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One of my favorite parts about attending the University of Kansas is when I get the opportunity to meet authors, poets, and other writers in general. The English department (or creative writing) program here is pretty great that way. There’s always someone speaking on campus, but, even more so, authors sometimes come directly into our classroom.
On Wednesday, April 10, that is exactly what happened in my NonFiction Writing I class.
Robert Rebein, author of “Dragging Wyatt Earp: A Personal History of Dodge City,” came in, and, instead of taking the time marketing his own novel, guest taught us how he wrote nonfiction. He also answered our questions, elaborating on many aspects of writing we–as students–were wondering.
Specifically, other than truly enjoying his novel, he talked about how a writer should look at nonfiction writing. He explained how he writes under the philosophy, “Everything is in service of theme.” As an example, he talked about an location-themed essay. He then said you write about that place, but you always stay under the umbrella of what the place means to you (rather than adding frivolous that may not have anything to do with why it means something.)
I really enjoyed his advice. He was very relatable, and he easily adapted to our class (he is a teacher) in the sense that many of our students generally write fiction, and he compared the elements of fiction and nonfiction. He even admitted that he learned fiction, decided to take elements from it, and then moved over to nonfiction. Like James Baldwin’s personal essay’s, Rebein creates a memoir-essay that responds to life honestly, using personal ethics to bring life to the life he lived so many years ago and the history of the Midwest that lived so many years before him.
Robert Rebein is a great author to check out. Just in the first few pages, I had one of my favorite quotes:
“If the Old West was about blood and money, the New West is about return” (6.)
I definitely recommend his work if you enjoy nonfiction. By clicking any of the links, you will be sent to his page for more information.
6 thoughts on “Inspirational Meet: Robert Rebein”
In my college nonfiction class, we once had Brian Doyle come visit us. (He writes fabulous but also really short essays.)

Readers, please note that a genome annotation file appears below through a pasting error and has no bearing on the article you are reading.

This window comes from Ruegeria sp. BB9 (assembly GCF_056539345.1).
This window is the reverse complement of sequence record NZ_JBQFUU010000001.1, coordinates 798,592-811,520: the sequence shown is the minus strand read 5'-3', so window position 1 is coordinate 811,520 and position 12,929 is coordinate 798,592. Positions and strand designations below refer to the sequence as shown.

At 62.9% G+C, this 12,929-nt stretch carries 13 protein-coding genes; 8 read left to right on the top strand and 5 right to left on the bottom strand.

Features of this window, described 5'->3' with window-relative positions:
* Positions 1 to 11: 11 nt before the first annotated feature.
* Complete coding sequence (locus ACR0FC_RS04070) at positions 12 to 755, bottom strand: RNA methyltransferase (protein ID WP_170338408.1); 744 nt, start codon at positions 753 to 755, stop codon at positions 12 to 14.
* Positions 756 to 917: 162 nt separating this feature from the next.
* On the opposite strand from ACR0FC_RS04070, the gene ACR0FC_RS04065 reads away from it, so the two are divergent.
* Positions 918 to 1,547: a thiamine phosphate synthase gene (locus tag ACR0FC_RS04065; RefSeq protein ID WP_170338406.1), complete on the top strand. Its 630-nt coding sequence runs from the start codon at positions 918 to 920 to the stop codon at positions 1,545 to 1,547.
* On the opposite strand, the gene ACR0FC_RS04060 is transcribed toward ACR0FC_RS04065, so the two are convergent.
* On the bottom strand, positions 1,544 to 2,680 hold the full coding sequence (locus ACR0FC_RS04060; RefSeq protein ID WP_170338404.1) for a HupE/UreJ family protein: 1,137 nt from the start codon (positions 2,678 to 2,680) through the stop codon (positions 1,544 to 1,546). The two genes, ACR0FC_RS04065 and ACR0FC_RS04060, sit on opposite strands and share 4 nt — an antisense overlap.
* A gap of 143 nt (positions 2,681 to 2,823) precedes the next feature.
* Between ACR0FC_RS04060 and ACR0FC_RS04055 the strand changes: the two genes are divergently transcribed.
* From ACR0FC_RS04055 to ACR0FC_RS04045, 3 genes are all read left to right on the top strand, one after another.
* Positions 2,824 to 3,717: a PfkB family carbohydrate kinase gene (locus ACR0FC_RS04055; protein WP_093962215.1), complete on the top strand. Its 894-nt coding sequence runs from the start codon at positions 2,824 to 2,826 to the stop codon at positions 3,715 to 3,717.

I also really like the idea that “Everything is in the service of theme.” I’m writing a nonfiction story right now, and am having a hard time not including every little detail, even the ones that don’t relate to the overall theme or point of the story. This is truly great advice!
Thanks for the post! I’ll be sure to look up Rebein’s work sometime.
Glad today’s post could be insightful towards your current project 😀 I wanted to include the ethics he talked about when writing nonfiction, but I’ll probably discuss that on a future post of “My Thoughts On.” Would love to hear your opinion on things.
That will be a great post! I look forward to it. =) My class also had essayist Steven Church come in (his essay collection “Theoretical Killings” is fabulous and humorous and a little bit dark), and he talked about ethics in nonfiction as well. Mostly how no one has issues with being lied to in fiction, but the whole genre of nonfiction creates an implicit contract with the reader, the violation of which can cause serious backlash (just think about the Frey incident!).
I took notes on it; I’ll have to go dig those up tonight. I’ll probably do a post on this in the future too, now that you’ve got me thinking about it. =) If you had specific things you wanted my opinion on, feel free to ask. I’ll let you know when I make my own post on ethics in nonfiction in case you’re interested!
Wonderful! Please let me know,
Brilliant, love his work! RCJH
OOOOH! I like it. I have a fascination with this subject:)